it was only regulated by cellor, after application to the Lord Lieuthe Charter of Charles 2nd ; but he tenant in Council. With respect to the assured him that was not the case. The noble Baron's remark that it was inconCorporation, to his knowledge, held their sistent to bestow a franchise now, to take rights under more than one Charter. In- it away next year, he had not shown that deed, there could be no doubt but that it it was to be taken away, and therefore his was a borough by prescription, and if the remark went for nothing. whole of the 4th George Ist was repealed, Lord Ellenborough said, he would perit would create great inconveniences with sist in saying, that it was inconsistent on respect to the municipal government of the part of the promoters of the Reform the place. For the last century the facility measure, which went to abrogate, Corof obtaining the freedom of the place had porate rights, to create a constituency of been possessed without a question, and so that character at present. long as these facilities had been enjoyed The Earl of Mulgrave said, he consiexclusively by Protestants there had been dered it perfectly consistent with the prono objection to them. The change of cir- moters of the Reform Bill to pass this euinstances, however, consequent upon measure, and he regretted the noble Baron the great measure of Catholic Emancipa- had not put the House in possession of tion bad made it necessary that this privi- his sentiments when that question was lege should be extended to Catholics. before them, rather than now deal out his The noble Baron (Lord Ellenborough) bit-by-bit speeches on a subject of so imhowever, considered that because a mea- portant a nature. sure might be hereafter introduced which Amendment negatived, and the Bill would ultimately do away with, or at least went through the Committee. alter the principle of voting in Corporations, therefore it was a work of superero- REFORM.] The Lord Chancellor pregation to confer the right of voting by sented a Petition from the Royal Burgh of means of this Bill on the persons who Inverness, signed by 929 persons, in favour would be entitled to it; but really no such of the Reform Bill. thing would take place, because the rights Lord Holland presented a Petition to and privileges of such persons would be the same effect from Deptford, in Kent, continued for their lives, and, therefore, if signed by 1,300 persons. they once got possession of them, they The Earl of Harrowby said, he did not would, of course, retain them.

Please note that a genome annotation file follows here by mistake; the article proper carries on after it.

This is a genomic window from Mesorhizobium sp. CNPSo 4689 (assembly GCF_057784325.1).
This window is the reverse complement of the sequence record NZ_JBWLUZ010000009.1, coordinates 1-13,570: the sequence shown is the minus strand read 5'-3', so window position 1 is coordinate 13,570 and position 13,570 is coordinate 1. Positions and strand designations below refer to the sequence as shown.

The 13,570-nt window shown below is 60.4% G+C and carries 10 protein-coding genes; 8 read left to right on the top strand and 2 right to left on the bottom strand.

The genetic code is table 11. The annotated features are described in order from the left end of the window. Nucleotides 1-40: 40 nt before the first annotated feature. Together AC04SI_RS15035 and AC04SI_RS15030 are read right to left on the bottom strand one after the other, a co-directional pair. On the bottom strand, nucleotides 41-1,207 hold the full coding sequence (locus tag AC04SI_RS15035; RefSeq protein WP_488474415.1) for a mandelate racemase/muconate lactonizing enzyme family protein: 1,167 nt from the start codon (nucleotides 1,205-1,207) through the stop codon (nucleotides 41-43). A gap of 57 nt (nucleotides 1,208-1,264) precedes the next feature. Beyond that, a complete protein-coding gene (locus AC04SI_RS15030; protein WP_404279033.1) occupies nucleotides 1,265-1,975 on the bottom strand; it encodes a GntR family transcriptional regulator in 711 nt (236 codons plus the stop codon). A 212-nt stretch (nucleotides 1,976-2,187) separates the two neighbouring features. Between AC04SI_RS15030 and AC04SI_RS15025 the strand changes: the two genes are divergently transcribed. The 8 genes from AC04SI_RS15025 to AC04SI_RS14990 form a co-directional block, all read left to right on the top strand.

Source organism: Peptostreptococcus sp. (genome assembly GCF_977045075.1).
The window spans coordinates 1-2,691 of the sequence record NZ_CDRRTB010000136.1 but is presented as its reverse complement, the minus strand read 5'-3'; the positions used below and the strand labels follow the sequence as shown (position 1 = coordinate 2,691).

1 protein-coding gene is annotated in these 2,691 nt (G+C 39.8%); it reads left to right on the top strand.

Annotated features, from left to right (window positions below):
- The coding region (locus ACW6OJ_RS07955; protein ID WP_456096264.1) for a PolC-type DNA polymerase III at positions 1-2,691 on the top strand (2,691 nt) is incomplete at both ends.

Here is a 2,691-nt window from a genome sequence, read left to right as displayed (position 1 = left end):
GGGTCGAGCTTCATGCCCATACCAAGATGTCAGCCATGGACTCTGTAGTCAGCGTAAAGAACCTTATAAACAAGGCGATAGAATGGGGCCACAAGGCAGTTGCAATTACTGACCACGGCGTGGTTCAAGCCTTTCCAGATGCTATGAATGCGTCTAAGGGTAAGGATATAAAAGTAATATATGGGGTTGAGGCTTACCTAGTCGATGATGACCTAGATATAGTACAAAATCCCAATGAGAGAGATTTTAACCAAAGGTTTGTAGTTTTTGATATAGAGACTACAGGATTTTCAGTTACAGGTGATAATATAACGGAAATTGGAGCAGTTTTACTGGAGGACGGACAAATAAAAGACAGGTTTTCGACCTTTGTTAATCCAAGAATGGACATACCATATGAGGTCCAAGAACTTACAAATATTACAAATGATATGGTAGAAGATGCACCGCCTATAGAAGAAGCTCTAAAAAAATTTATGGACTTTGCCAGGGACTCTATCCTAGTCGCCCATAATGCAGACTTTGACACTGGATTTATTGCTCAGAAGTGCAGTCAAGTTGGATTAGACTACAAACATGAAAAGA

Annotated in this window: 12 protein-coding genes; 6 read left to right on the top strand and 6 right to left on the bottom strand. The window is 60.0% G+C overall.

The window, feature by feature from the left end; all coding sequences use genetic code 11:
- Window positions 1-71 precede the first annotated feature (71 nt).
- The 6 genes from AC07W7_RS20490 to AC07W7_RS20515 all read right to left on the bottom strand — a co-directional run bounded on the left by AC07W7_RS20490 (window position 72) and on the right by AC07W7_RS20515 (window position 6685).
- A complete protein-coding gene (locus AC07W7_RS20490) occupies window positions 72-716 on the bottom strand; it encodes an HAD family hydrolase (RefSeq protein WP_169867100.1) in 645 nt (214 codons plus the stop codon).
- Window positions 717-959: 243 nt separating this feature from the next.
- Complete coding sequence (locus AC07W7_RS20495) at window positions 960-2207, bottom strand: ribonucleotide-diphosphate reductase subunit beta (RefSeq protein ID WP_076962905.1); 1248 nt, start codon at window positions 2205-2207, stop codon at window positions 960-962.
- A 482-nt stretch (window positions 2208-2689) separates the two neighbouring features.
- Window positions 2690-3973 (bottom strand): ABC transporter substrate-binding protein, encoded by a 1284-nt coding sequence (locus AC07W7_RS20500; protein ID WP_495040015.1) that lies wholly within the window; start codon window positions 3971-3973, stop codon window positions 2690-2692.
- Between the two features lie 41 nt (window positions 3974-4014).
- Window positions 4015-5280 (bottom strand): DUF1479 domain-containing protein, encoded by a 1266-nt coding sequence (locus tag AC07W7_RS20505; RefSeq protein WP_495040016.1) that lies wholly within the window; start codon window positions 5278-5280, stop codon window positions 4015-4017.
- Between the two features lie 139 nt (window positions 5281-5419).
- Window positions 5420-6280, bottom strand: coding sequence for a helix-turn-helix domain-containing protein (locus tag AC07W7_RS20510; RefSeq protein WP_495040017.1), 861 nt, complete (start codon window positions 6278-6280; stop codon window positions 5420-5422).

rise to oppose the reception of such petiLord Ellenborough said, all he had con- tions, but, on the contrary, to express his tended for was, that if the Reform Ques- satisfaction at seeing such petitions pretion was to be brought forward again next sented. Their presentation was a proof Session, these parties would stand precisely that the people did not consider that the in the same position they did now. They late decision of that House shut the door were not freemen at present, and the upon all Reform. The fact of such petieffect of that measure would be to declare tions being presented, showed that the that such freedoms would not in future be people looked on that decision in a proper allowed to exist.